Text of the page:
Hydrogen bonding. Polar molecules. Mutual attraction. And why so much sugar can dissolve in our drinks.
“You are so full of it but I can’t help being attracted to you!”
That is what sugar molecules might say to water molecules because a lot of sucrose (i.e. table sugar) can dissolve in water (or any of our favorite drinks like coffee or tea).
To get a sense of how much sucrose can dissolve in water, we need look no further than the sugar in soda drinks, which are made up mostly of carbonated water and sugar.
A can of soda has about 40 grams of sugar. That is about 10 teaspoons of sucrose. Imagine spooning that amount of sugar in one meal (and we bet you have have not ever done that before!). That is a lot!
How can so much sucrose dissolve in water? It all has to do with molecular structure, polar molecules, hydrogen bonding, and mutual attraction.
The distance between water molecules is about 0.30 nanometer. It might seem they are so close to each other but yet they are fairly far apart. When we look at its molecular structure…
“… at the submicroscipic level, water isn’t a densely packed pile of molecules. It’s a somewhat open latticework, with the molecules connected to one another in tangled strings. The holes in this latticework can accommodate a surprising number of dissolved particles.” (Source: What Einstein Told His Cook)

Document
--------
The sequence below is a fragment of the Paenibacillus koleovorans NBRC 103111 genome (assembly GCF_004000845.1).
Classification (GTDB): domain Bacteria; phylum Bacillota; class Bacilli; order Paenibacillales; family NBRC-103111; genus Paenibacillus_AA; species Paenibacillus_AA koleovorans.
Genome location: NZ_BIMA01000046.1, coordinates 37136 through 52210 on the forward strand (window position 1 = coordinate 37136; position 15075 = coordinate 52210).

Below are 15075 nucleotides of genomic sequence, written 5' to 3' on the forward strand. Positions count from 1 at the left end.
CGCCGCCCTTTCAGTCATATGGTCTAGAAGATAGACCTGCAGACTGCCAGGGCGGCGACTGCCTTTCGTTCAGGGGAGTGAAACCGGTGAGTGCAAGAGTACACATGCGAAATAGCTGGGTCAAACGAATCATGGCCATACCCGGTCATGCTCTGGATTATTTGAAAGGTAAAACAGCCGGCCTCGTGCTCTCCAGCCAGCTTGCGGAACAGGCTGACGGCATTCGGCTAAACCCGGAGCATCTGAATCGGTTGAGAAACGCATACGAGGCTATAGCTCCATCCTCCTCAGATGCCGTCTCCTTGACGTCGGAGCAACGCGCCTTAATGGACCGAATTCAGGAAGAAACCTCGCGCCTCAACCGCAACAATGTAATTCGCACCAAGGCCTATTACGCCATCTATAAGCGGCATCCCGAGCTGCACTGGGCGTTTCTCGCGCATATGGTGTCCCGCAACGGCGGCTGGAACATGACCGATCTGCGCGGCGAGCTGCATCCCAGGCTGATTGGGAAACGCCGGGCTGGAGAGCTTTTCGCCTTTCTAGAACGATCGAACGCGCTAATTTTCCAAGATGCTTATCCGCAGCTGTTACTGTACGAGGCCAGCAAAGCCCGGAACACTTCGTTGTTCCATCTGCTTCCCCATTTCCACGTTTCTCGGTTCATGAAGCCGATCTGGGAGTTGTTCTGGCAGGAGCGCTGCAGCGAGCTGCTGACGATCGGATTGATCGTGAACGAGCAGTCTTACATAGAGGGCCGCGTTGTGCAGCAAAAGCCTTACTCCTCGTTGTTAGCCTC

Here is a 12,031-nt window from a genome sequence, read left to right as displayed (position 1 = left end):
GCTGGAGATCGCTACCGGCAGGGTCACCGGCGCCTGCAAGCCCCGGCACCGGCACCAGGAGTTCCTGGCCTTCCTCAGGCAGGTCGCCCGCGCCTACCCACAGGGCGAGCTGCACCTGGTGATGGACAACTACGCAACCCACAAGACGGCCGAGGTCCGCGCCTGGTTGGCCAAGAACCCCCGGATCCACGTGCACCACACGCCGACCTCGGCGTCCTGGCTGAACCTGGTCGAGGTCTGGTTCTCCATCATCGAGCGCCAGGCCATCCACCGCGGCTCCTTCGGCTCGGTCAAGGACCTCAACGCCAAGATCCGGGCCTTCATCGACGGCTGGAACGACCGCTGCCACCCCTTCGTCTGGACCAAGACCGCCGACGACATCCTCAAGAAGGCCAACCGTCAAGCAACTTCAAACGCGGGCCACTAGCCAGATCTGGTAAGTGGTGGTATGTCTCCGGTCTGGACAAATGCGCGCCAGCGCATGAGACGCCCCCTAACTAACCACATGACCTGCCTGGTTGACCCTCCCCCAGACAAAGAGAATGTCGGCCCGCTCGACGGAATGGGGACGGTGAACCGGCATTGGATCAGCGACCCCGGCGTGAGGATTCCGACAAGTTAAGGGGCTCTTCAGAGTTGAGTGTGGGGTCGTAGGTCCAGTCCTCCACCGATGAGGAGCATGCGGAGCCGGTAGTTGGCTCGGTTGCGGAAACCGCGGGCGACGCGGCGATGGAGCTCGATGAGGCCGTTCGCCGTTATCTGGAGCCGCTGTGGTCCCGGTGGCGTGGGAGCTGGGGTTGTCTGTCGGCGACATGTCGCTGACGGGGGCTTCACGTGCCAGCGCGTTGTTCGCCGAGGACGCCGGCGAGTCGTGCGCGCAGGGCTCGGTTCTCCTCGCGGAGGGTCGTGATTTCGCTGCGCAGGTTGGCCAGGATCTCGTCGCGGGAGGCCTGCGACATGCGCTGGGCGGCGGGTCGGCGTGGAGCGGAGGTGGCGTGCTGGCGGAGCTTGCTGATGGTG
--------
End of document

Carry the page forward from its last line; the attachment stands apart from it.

… and Hydrogen Bonding, Polar Molecules and Mutual AttractionAt the same time, in a water molecule (see above), hydrogen atoms are partially positively charged (∂+) while the oxygen atoms are partially negatively charged (∂-).
Coincidentally, the sucrose molecules also have O-H bonds, where there is a partially positive charged hydrogen atom and a partially negatively charged oxygen atom (see above).This means both water and sucrose are polar molecules, where different ends of the molecules have different charges. As a result, the positively and negatively charged areas on sucrose will attract the negatively and positively charged areas on water respectively, and vice-versa (see the black dots/lines above). These are strong enough to pull sucrose molecules away from the attraction they have for each other.
It is thus this mutual attraction, also known as hydrogen bonding between the polar sucrose molecules and polar water molecules, and the “holes” in water’s structure that makes it possible for so much sugar to dissolve in water.
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